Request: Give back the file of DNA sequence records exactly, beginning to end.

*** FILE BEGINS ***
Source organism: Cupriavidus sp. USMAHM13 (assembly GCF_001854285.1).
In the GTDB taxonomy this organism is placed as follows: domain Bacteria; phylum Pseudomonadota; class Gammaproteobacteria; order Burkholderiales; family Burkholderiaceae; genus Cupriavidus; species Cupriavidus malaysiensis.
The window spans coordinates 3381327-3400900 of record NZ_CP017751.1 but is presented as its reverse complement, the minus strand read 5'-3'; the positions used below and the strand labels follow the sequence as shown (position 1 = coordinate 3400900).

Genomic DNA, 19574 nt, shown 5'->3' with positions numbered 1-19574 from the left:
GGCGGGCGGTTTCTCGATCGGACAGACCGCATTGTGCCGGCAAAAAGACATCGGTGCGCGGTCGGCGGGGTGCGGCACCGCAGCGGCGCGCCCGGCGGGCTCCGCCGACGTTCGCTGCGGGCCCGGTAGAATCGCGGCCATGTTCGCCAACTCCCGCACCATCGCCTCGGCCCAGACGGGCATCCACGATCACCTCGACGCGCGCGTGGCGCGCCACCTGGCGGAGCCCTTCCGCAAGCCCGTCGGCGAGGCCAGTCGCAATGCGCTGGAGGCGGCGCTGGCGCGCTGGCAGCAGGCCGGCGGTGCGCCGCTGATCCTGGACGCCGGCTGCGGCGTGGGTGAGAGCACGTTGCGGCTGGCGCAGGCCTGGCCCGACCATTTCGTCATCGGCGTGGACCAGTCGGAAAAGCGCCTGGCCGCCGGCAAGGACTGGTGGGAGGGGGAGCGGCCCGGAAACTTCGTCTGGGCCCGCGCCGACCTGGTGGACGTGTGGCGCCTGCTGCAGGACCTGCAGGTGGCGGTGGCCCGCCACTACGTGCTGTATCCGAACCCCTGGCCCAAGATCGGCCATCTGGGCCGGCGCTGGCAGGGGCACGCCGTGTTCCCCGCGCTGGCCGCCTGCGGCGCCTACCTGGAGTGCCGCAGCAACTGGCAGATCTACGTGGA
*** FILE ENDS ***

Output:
Source organism: Cupriavidus sp. USMAHM13 (assembly GCF_001854285.1).
In the GTDB taxonomy this organism is placed as follows: domain Bacteria; phylum Pseudomonadota; class Gammaproteobacteria; order Burkholderiales; family Burkholderiaceae; genus Cupriavidus; species Cupriavidus malaysiensis.
The window spans coordinates 3381327-3400900 of record NZ_CP017751.1 but is presented as its reverse complement, the minus strand read 5'-3'; the positions used below and the strand labels follow the sequence as shown (position 1 = coordinate 3400900).

Genomic DNA, 19574 nt, shown 5'->3' with positions numbered 1-19574 from the left:
GGCGGGCGGTTTCTCGATCGGACAGACCGCATTGTGCCGGCAAAAAGACATCGGTGCGCGGTCGGCGGGGTGCGGCACCGCAGCGGCGCGCCCGGCGGGCTCCGCCGACGTTCGCTGCGGGCCCGGTAGAATCGCGGCCATGTTCGCCAACTCCCGCACCATCGCCTCGGCCCAGACGGGCATCCACGATCACCTCGACGCGCGCGTGGCGCGCCACCTGGCGGAGCCCTTCCGCAAGCCCGTCGGCGAGGCCAGTCGCAATGCGCTGGAGGCGGCGCTGGCGCGCTGGCAGCAGGCCGGCGGTGCGCCGCTGATCCTGGACGCCGGCTGCGGCGTGGGTGAGAGCACGTTGCGGCTGGCGCAGGCCTGGCCCGACCATTTCGTCATCGGCGTGGACCAGTCGGAAAAGCGCCTGGCCGCCGGCAAGGACTGGTGGGAGGGGGAGCGGCCCGGAAACTTCGTCTGGGCCCGCGCCGACCTGGTGGACGTGTGGCGCCTGCTGCAGGACCTGCAGGTGGCGGTGGCCCGCCACTACGTGCTGTATCCGAACCCCTGGCCCAAGATCGGCCATCTGGGCCGGCGCTGGCAGGGGCACGCCGTGTTCCCCGCGCTGGCCGCCTGCGGCGCCTACCTGGAGTGCCGCAGCAACTGGCAGATCTACGTGGA